Tuesday, July 12, 2011

New And Old Friends of the Vermilon River. A Post to WBW

Yellow Warbler
This post started off as a new friends post, but I ran into instant problems. Should that include winter birds, the new black birds, woodpeckers,swallows etc.; and I'm in a negative mood with Blogger and its dictatorial, and its incompetent ways. So the post became a sort of new warbler post with some other friends included. I'll just explain why I put them in. I think seeing all these new birds is the result of having the new lens, the healthy state of the forest, and global warming which is bringing new wildlife this way. The yellow Warbler is new for me and our ten mile stretch that we travel in.( For new readers the forest runs for hundreds of miles as I explained in another post, but we limit ourselves to a ten mile stretch.)




Yellow Warbler


American Redstart.



American Redstarts are not new to me or the area, but this is the first time I have been able to capture them so well.

American Redstart.



I think the lens makes quite a difference, because all these birds are small and the forest canopy is thick. It's one thing to see them, but it's a double thrill to have good photos of them. Redstarts are warblers by the way.

Common Yellowthroat.



This was a real thrill as the Common Yellowthroats are new to me. And the colours are so vivid.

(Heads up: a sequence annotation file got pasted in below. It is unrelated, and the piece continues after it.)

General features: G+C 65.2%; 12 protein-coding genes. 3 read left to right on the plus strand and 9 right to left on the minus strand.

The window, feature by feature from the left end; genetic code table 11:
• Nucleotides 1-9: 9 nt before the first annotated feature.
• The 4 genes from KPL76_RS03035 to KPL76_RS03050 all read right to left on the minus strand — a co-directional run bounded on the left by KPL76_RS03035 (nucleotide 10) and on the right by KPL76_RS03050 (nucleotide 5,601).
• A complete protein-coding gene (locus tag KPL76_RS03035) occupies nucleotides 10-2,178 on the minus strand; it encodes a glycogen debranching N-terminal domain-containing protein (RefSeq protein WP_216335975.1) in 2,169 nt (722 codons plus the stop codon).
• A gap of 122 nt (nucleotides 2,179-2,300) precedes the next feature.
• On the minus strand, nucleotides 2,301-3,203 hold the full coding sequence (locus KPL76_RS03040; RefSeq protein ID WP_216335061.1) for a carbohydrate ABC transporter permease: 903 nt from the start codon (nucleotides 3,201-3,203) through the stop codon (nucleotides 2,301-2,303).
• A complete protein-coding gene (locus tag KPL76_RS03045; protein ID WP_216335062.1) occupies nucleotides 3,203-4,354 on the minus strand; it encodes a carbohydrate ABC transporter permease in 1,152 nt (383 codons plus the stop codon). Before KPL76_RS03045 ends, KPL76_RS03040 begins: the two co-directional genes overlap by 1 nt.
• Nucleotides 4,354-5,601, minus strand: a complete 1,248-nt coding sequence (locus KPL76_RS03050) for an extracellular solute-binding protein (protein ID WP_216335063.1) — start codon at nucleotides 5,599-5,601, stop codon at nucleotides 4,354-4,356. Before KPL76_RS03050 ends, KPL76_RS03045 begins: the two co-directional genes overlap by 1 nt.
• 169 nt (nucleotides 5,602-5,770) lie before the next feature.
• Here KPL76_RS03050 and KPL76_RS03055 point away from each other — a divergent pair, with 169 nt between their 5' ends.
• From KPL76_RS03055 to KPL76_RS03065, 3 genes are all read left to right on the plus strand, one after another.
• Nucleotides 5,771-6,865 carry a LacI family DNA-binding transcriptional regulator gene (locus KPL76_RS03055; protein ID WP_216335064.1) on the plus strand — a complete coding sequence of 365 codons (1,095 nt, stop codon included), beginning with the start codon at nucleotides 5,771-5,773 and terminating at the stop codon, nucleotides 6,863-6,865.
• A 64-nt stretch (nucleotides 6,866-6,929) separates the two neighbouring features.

Common Yellowthroat.


Yellow-rumped Warbler.





I both saw and photographed these guys last year. But I have the impression that there are more around this year, and I got some good photos of an especially handsome bird with a dumb name.

Chestnut-sided Warbler.
The chestnut-sided Warblers seemed to be more abundant, in more areas, and easier to photograph, except my guys are always in a windstorm.

Chestnut sided Warbler.


Chestnut-sided Warbler.


Nashville Warbler?


Nashville Warbler?



I have this guy pegged as a Nashville or Connecticut immature, but I'm not certain got any idea?

Female Pine Sisken


Female Pine Sisken.




If anyone remembers an earlier post, I featured a little female pine sisken on my picnic table who in the midst of food was napping. I'm sure this is her again, and she's all grown up.

American Woodcock.


American Woodcock.




Definitely not Warblers! These photos of an American Woodcock were a first for me. I'm amazed that the bird was on this trail as the fox hunts here regularly.






A Post to WBW@http://pinerivereview.blogspot.com/

42 comments:

  1. these are all great, gary! except for the pine siskin and yellow-rumped, i don't get to see any of these other birds here in texas. just wonderful.

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  2. You got some terrific shots, Gary. I particularly like the Yellow Warbler, for me the quintessential bird of summer... also the Redstart is beautiful. The bird that you think may be Nashville W. is not a warbler at all but belongs to the flycatcher family. Note the upright posture typical for the flycatchers, also the dark tail. Would say it probably is an Alder Flycatcher. Nice post!

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  3. Wow, some great "gets!" Your new lens must be great fun, too.

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  4. They are all superb, Gary!

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  5. Your pictures are wonderful, Gary, as usual. I so enjoy reading your blog, because so many of the birds that you have, we don't. Or, at least I never see them. Some day, though, when I'm rich and famous, I'm going to get a camera with a better lens, so I can take great pictures, too.

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  6. Beautiful yellows ang oranges and the Woodcock is so cool!